When I was considering what to write next, I knew I needed to return to the Principles but I also realized February is Black History month. Originally, I planned to write of the two separately; however, the more I researched the more I realized they really aren’t necessarily separate topics. The goal of Martin Luther King, Jr. and other black activists is also the Sixth Principle of the Unitarian Universalists. We all want to work toward a community of inclusion and wholeness as members of the human race.
Martin Luther King, Jr. spoke often of a beloved community:
“The end of violence or the aftermath of violence is bitterness. The aftermath of nonviolence is reconciliation and the creation of a beloved community. A boycott is never an end within itself. It is merely a means to awaken a sense of shame within the oppressor but the end is reconciliation and the end is redemption.”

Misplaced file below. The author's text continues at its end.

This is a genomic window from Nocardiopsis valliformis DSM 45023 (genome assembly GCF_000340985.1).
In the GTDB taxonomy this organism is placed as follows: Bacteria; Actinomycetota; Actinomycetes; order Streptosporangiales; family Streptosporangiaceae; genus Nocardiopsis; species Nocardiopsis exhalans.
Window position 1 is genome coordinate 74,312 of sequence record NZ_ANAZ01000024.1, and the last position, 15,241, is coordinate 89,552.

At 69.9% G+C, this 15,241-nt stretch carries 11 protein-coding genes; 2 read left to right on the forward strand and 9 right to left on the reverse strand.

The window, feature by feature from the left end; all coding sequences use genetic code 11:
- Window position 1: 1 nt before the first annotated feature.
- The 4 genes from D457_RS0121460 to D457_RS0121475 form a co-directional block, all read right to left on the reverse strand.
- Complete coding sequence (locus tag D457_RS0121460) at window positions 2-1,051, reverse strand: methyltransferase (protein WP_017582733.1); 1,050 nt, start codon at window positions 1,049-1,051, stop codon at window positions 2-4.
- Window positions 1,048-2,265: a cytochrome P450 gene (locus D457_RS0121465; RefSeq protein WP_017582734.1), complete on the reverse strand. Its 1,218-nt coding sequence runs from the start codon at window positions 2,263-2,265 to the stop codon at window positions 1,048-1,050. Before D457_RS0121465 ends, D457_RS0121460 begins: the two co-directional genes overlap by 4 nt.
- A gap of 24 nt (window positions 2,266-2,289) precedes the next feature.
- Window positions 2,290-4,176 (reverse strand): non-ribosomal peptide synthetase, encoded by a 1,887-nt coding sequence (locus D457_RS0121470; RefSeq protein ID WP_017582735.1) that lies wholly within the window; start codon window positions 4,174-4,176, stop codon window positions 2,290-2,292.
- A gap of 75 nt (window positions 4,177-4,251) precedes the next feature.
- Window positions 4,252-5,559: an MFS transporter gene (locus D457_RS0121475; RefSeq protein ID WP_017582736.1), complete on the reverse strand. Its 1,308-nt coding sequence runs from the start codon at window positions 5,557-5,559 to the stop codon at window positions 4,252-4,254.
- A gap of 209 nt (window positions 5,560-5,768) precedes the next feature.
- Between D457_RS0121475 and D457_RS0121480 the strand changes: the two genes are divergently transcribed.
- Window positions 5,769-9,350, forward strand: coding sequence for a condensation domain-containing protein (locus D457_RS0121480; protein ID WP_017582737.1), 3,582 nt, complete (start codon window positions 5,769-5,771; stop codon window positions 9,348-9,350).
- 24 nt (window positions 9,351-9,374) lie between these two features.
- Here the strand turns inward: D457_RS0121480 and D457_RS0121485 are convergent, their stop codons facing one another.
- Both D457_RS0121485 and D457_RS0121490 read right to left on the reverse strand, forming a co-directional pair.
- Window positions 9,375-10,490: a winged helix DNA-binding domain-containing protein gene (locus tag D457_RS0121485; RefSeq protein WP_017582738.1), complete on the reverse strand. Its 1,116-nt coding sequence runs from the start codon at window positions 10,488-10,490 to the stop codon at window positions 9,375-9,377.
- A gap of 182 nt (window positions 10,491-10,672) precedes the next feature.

For King, the ultimate goal of his hard work is a community within which we are not only connected physically, but also spiritually. Together we can build a haven of love, safety, peace and justice.
There are beloved communities cropping up across the globe as I write this. As such, while this may seem a lofty dream at first glance, it is already happening. Homes are being shared where everyone participates in running the household and they come together to stand against injustice as one. Democratic communities, such as the tiny houses community in Denver, Colorado, are designed to give the homeless a say in their own lives. Churches, such as the Unitarian Universalists in several cities around the world, are joining forces to battle against hatred, racism and injustice.
We will get there because we must- for the sake of us all.